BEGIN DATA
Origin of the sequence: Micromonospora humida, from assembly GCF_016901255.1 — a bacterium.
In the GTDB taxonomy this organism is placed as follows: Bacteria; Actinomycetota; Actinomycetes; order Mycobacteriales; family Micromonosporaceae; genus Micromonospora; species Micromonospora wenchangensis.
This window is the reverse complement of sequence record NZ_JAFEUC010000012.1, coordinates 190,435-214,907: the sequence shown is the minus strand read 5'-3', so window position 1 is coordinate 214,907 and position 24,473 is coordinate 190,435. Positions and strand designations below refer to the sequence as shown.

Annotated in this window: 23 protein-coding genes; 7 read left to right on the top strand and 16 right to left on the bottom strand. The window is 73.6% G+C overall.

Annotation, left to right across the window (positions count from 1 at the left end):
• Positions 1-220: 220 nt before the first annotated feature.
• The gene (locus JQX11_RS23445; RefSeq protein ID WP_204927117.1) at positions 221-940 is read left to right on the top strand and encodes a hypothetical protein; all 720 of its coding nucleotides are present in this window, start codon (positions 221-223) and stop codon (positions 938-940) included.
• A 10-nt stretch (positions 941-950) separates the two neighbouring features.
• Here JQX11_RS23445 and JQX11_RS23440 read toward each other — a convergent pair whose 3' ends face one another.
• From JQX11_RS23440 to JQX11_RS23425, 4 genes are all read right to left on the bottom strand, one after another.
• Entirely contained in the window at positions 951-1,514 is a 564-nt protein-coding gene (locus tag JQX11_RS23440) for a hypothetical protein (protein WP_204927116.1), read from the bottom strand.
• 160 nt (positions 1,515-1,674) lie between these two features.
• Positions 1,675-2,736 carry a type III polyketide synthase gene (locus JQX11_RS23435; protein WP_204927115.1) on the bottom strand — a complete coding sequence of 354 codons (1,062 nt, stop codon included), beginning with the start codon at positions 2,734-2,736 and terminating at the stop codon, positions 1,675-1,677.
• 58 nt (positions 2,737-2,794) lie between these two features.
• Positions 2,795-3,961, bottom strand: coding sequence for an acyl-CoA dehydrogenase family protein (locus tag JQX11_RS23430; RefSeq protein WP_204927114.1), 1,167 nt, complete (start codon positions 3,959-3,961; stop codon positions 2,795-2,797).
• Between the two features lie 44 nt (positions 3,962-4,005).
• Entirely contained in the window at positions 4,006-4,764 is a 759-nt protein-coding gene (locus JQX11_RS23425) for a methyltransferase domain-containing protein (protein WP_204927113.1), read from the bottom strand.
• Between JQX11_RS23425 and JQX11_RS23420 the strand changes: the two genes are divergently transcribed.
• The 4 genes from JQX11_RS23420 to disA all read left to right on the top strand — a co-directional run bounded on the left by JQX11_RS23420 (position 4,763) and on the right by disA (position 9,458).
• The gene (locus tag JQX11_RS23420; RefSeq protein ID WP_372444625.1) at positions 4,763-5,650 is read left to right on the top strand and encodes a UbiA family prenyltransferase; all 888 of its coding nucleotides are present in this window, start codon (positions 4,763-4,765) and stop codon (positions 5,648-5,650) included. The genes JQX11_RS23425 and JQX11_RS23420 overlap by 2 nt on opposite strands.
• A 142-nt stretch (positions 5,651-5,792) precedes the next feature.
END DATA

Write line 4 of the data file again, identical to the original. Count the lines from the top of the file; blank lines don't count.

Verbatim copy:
Annotated in this window: 23 protein-coding genes; 7 read left to right on the top strand and 16 right to left on the bottom strand. The window is 73.6% G+C overall.